Financial Action Task Force (FATF) Recommendation 8 and FATF recommendations following evaluations add to the restrictions faced by civil society organizations, according to a new report from Bread for the World, The Impact of International Counterterrorism on Civil Society Organisations: Understanding the Role of the Financial Action Task Force.

Asserting that the links between measures that fight the financing of terrorism and civic space are not known widely, the report aims to “inform civil society organisations and non-profit organisations (NPOs), but also political decision makers who are not familiar with anti-terrorism measures.” Specifically, it explains the role of FATF in setting international standards that affect the way in which civil society organisations are regulated by nation-states, their access to financial services, and their obligations to avoid proscribed organisations and other groups deemed to pose a terrorism risk.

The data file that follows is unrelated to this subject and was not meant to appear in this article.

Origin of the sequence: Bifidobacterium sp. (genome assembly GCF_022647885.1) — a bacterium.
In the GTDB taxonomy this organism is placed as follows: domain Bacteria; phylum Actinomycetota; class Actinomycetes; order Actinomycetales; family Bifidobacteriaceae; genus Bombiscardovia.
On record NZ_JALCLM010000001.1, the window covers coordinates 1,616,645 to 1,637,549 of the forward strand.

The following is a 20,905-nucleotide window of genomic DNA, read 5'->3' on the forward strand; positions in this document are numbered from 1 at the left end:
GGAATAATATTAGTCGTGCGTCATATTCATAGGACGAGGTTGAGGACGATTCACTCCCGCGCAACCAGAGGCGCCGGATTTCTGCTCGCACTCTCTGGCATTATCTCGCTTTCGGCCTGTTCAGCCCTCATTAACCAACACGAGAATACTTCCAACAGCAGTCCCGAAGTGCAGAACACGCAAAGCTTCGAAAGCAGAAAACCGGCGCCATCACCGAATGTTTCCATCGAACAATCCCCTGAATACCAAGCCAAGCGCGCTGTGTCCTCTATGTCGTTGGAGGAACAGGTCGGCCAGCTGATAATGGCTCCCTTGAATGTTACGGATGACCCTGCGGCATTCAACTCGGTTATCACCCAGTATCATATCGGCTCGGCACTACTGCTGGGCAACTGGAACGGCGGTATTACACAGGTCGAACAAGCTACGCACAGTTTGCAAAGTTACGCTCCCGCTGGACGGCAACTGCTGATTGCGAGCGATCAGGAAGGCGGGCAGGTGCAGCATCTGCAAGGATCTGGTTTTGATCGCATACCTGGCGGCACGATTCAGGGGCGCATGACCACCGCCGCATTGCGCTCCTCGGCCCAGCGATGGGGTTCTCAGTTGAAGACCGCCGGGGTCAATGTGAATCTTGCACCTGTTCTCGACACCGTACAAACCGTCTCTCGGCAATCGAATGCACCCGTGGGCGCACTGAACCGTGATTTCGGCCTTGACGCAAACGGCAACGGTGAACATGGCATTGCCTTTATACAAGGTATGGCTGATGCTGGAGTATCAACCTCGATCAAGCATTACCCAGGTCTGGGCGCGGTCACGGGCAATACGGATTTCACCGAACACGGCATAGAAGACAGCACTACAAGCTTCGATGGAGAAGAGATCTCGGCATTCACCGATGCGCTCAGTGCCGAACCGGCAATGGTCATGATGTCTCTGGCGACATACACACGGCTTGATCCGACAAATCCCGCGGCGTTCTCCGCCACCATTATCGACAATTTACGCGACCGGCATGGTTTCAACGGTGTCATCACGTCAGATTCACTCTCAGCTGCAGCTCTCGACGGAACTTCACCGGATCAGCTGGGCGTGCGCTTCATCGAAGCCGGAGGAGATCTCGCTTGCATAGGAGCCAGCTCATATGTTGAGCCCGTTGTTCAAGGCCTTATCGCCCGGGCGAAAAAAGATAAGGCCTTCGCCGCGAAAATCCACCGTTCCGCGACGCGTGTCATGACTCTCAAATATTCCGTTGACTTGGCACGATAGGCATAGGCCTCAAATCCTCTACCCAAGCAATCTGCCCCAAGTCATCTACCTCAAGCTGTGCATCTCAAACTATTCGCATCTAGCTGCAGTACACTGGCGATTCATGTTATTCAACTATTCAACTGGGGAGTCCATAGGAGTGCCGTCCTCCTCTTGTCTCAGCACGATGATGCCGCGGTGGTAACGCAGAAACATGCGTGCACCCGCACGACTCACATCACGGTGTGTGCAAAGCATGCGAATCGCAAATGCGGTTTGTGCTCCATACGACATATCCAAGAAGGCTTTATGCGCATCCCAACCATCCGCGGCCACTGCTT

The report examines a variety of restrictive civil society laws and regulations from around the world and their relationship to FATF recommendations on the non-profit sectors. It illustrates how these recommendations have been used to impose restrictive legislation, presenting new evidence and case studies. It also examines the newer trend of de-risking, where non-profit organizations are increasingly facing difficulty with cross-border financial transactions, and banking services in general.

Without fundamental reform to FATF’s non-profit sector recommendations, the report states, the “proliferation and legitimisation of restrictive counterterrorism laws is likely to continue unabated.” In addition, FATF is undermining international law by promoting laws that contravene states’ human rights obligations, and a rights-based approach to financial services in which the onus is on regulators and financial institutions to service non-profits is the only way to overcome de-risking, the report explains.

“In times when human rights and civic engagement are increasingly under pressure, international organisations have to ensure that their recommendations, evaluations and decisions have no negative impact on human rights or civic space,” the report notes, adding, “They should not provide a justification for less democratic and repressive governments to introduce restrictive laws and regulatory environments for civil society organisations.”

Read the full report.